Given the size and activity of both the Young Liberals and Young Labor, you might be surprised there. Both of the majors leverage those movements and the university clubs to expand their recruitment efforts and there is enough influence there to make support for the expansion of voting rights to at least 17 more likely and maybe 16.


I think the topic has gone a little stray here.

Let’s completely cut out any tie to the ability to vote to anything besides age, that’s a can of worms we just don’t want to open.

16-17 Voluntary Voting seems to be a popular idea, so lets ride with that. On the other hand, it looks like people don’t agree with voluntary voting for over 70s so that concept we can eliminate too.

On the topic of enrolment, I believe there are cases where signing up for a service e.g. Centrelink, automatically puts you on the electoral roll. On that note, what do other pirates think of that method?


That’s problematic for security reasons. There are legitimate reasons for many people on Centrelink benefits of various types not wanting to be automatically enrolled in something which reveals their location publicly. Now while it is possible to become a silent elector, the process is not automatic and does require making a case for it. There are also no guarantees that applying for silent elector status will achieve it.

That said, the AEC are fairly reasonable about these things and once again I can speak from experience here. I applied for silent elector status when updating my enrollment details in August in time for the same sex marriage survey and it was granted. If anyone is wondering how that was handled; I did not receive a letter from the ABS, I received one from the AEC which contained everything from the ABS and an additional cover letter.

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It’s currently policy in some states so it’s already implemented there. If this is a concern, then it should be policy to wind back that linking, or at the very least offer an option for the enrolment to be that of a silent elector, if such an option is available.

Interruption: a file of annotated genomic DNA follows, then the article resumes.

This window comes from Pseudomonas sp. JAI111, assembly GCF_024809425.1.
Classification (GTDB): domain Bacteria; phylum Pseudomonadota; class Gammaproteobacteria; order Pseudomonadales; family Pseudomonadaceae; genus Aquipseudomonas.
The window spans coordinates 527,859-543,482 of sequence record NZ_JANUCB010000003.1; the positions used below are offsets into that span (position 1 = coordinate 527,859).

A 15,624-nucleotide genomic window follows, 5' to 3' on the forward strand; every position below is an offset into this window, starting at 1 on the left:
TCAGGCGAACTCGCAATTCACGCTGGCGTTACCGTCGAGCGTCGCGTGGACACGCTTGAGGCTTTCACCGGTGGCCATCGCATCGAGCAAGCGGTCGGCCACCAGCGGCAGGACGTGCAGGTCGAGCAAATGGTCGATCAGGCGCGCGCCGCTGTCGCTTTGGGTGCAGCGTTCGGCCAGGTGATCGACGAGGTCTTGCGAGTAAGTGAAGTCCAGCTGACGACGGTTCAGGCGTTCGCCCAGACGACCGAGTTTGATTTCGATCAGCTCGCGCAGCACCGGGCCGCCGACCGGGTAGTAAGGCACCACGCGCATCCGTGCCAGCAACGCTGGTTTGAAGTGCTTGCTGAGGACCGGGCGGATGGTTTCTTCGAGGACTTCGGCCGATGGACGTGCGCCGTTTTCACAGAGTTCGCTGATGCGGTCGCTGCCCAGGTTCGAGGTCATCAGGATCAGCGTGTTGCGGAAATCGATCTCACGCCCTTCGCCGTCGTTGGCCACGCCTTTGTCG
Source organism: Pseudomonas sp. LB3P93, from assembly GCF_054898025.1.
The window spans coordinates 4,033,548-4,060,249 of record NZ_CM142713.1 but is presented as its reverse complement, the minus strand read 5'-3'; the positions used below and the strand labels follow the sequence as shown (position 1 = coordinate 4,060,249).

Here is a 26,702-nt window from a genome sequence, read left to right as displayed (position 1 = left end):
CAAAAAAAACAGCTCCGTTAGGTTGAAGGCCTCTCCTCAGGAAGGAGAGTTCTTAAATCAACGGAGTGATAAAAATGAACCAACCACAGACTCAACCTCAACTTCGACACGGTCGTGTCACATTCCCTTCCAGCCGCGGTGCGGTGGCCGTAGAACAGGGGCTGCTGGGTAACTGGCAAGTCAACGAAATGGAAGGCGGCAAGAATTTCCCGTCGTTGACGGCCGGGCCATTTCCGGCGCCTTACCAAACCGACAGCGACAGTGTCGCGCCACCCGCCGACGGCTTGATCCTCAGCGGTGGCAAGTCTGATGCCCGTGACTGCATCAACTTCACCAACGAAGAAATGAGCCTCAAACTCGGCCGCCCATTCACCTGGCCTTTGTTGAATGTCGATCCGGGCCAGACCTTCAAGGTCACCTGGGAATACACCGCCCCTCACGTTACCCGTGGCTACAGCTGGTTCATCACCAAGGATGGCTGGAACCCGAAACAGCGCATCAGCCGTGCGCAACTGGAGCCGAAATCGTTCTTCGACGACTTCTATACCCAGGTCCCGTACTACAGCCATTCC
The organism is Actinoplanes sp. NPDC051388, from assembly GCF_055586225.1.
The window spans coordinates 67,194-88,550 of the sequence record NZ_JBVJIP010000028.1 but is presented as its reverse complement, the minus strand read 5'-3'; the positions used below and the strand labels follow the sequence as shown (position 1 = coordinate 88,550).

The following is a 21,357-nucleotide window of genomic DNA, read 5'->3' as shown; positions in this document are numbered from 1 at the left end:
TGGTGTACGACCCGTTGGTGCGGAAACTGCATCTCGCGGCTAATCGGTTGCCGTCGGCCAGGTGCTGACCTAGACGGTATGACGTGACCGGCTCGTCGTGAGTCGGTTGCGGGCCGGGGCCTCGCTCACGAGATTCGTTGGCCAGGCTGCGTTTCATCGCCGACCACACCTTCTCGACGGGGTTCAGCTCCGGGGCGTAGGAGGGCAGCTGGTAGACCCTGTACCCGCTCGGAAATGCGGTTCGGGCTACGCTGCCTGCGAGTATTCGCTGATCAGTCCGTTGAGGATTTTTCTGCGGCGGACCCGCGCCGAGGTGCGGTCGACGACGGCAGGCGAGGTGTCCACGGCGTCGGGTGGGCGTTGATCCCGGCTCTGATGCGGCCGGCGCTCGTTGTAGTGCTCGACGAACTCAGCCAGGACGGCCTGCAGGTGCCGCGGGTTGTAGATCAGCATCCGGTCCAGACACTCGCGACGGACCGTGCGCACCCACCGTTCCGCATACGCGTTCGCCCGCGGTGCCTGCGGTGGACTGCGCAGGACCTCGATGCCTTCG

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I think winding it back or unlinking it would have to be the way to go. The silent elector application process needs to be manually approved by a special group within the AEC, it’s not something that you could just select along with, for instance, a Newstart application.

The application also requires completing a statutory declaration regarding the reasons for the application and that definitely can’t be done online. It may be possible to submit a scanned copy online, but IIRC the current application form needs to be posted in or submitted in person (I did it in person).

Could keep voting compulsory for consistency, allow enrolment by anyone 16 or over, but only have enrolment compulsory for 18 and over.


I reckon that’d be a much harder sell to the public, there seems to be a fair amount of support here for allowing 16-17 voluntarily voting but because of this age group going through the most exam intensive part of school, for that reason alone I wouldn’t support compulsory voting for that age group.


I think winding it back is a bit far, too late to remove someone’s details once the AEC has them.

But I think this linking is something to keep around, maybe as an opt-in with an inducement e.g. $20 knocked off your license fee if you elect to share your information with the AEC.

I meant winding it back in the context of the policy implementation, not removing anyone currently on the electoral roll, that would cause other problems and potential abuse.

It isn’t a bad idea if it’s optional, but that’s the problem here. It does seem to be a policy that is not in place in Victoria, otherwise certain people would’ve been able to find me from earlier this year and they didn’t (also I had to manually update my address details in August). So this policy definitely isn’t consistent across all the states, it might just be in the territories or something.